1. The Interaction – in a virtual training environment, it’s harder to make eye contact with individuals and it’s easier for participants to ‘hide’, so when you need interaction from the participants be prescriptive about who you’re posing your question to.  Vague queries like ‘does anyone have any questions?’ or ‘how did that exercise go?’ may work fine in a classroom environment but in a virtual setting they are more likely to result in a wall of silence. So be specific, direct your questions and let people know you’ll be coming to them next.  For example, try this: “I want to explore the lessons that came from the exercise – I’ll start with the trio in Paris and then move onto Jennie in Washington.”

 

  1. The Instructions – it’s easier for participants to zone out or get distracted when sitting in a location on their own.  If this happens when you’re giving instructions for a task, it can be problematic for them once everyone goes offline. As well as verbal instructions, detail the instructions on a slide and include a copy of the instructions in their workbook.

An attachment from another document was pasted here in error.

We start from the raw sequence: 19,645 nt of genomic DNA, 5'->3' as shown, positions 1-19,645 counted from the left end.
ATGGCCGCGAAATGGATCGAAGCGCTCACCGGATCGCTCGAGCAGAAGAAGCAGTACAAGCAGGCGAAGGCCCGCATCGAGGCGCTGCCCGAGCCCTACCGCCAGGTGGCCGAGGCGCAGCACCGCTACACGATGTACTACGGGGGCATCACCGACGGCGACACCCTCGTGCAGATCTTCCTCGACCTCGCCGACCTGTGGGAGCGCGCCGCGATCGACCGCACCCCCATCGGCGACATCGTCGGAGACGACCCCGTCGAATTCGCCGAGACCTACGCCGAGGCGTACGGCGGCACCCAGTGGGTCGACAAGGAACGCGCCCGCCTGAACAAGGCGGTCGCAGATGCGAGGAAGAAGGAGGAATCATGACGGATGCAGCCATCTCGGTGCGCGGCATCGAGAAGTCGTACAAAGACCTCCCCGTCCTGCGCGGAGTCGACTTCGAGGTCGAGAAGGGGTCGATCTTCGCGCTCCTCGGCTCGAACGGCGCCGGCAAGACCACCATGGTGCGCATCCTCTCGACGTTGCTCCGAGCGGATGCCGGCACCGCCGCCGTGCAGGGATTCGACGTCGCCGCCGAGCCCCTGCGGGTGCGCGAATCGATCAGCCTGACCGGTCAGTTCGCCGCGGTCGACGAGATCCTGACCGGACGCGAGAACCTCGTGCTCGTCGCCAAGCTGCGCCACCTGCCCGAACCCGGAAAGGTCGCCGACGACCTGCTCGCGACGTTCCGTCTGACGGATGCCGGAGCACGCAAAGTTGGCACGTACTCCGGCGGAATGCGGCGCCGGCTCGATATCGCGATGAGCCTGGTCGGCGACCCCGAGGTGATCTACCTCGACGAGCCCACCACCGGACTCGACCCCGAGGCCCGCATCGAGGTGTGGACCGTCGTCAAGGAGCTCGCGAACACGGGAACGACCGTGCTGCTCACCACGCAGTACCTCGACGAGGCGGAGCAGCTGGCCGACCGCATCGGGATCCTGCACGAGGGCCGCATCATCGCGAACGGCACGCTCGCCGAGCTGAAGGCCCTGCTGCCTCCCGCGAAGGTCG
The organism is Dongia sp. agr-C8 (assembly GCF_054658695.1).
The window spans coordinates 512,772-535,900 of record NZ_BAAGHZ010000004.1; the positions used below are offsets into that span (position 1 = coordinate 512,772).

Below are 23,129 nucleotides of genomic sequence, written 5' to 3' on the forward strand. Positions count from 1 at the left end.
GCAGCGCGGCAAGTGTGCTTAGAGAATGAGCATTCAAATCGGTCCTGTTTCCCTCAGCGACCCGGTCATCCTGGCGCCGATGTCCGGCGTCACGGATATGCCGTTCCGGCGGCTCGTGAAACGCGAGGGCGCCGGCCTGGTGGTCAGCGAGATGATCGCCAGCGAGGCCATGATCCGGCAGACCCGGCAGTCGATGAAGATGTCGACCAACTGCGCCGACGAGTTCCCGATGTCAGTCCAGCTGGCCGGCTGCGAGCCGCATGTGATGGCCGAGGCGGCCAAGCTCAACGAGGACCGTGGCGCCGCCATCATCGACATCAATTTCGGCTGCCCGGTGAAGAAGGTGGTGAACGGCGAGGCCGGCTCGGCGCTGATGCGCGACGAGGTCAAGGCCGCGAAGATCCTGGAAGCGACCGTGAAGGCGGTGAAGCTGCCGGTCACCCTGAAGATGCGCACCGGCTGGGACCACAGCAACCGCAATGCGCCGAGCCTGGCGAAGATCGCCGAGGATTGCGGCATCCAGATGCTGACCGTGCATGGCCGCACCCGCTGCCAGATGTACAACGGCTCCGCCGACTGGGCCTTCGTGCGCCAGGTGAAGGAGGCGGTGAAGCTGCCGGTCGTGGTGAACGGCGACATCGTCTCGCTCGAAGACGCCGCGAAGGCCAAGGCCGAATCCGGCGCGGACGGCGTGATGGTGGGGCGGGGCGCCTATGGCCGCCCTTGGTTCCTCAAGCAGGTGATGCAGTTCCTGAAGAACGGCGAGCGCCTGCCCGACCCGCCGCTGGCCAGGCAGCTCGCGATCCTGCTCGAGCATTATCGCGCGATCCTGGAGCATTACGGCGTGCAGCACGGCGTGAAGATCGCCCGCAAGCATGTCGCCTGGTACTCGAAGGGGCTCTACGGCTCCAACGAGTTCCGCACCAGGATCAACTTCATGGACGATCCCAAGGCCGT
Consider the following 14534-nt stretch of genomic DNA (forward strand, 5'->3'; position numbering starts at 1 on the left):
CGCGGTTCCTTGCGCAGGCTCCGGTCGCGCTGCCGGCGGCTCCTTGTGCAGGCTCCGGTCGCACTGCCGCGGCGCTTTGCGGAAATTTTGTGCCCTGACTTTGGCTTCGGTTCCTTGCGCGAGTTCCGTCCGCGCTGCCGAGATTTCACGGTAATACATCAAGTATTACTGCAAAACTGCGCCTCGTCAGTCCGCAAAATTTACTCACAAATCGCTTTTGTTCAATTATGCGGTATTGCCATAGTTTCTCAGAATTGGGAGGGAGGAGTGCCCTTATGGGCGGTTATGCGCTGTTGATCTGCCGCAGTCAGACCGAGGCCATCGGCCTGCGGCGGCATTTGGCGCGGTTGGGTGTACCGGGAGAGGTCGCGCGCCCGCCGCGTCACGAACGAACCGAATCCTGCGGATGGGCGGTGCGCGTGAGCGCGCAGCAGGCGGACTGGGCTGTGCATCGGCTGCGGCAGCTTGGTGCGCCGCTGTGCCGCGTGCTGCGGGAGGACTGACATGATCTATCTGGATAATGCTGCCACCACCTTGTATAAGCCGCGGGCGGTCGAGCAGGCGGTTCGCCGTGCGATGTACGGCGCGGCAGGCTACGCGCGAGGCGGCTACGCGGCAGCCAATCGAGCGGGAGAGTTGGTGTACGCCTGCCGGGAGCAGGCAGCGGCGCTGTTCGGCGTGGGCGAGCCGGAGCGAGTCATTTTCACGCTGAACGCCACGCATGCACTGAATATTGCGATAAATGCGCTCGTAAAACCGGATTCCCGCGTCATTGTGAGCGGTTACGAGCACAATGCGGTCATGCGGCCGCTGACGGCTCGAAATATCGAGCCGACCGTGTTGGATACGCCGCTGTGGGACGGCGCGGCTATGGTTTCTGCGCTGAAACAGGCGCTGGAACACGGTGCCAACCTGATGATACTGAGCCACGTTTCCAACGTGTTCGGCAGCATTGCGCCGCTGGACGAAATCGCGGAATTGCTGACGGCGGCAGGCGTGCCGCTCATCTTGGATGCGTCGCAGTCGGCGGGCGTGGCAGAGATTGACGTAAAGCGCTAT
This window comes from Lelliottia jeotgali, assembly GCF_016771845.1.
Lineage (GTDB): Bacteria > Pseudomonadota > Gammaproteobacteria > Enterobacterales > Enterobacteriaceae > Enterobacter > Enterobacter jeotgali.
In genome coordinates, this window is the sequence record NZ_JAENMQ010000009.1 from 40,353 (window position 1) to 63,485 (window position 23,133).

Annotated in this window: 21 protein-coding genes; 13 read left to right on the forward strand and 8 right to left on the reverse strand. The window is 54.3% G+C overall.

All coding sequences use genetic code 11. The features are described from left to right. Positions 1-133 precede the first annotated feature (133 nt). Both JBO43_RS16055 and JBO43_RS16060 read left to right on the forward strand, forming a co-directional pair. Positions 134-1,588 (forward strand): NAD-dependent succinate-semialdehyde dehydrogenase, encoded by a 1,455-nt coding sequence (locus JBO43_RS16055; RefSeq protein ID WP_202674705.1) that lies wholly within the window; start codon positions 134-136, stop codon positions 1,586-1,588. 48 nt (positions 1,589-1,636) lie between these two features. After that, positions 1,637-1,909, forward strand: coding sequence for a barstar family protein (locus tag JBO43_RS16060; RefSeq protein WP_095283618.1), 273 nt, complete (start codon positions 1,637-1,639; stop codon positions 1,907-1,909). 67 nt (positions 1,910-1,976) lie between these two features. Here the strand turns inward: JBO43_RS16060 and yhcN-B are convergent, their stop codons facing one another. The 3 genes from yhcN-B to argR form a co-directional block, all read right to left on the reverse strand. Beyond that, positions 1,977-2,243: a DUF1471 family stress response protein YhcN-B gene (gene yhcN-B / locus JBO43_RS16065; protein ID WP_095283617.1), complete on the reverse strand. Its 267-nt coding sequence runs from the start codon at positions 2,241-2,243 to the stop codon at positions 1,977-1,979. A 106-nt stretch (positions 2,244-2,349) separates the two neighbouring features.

Our pilot group in Paris, taking a photo of themselves and us, with our pilot group in Slough!

So, if you need to design a virtual training programme, aim to provide the participants with as much interaction and variety as you would give them in a face to face session.  Think creatively to adapt the activities to the virtual setting and provide extra clarity to ensure participants engage, interact and have a positive learning experience. 

Good luck training in the virtual world!

Posted by Gill Bonello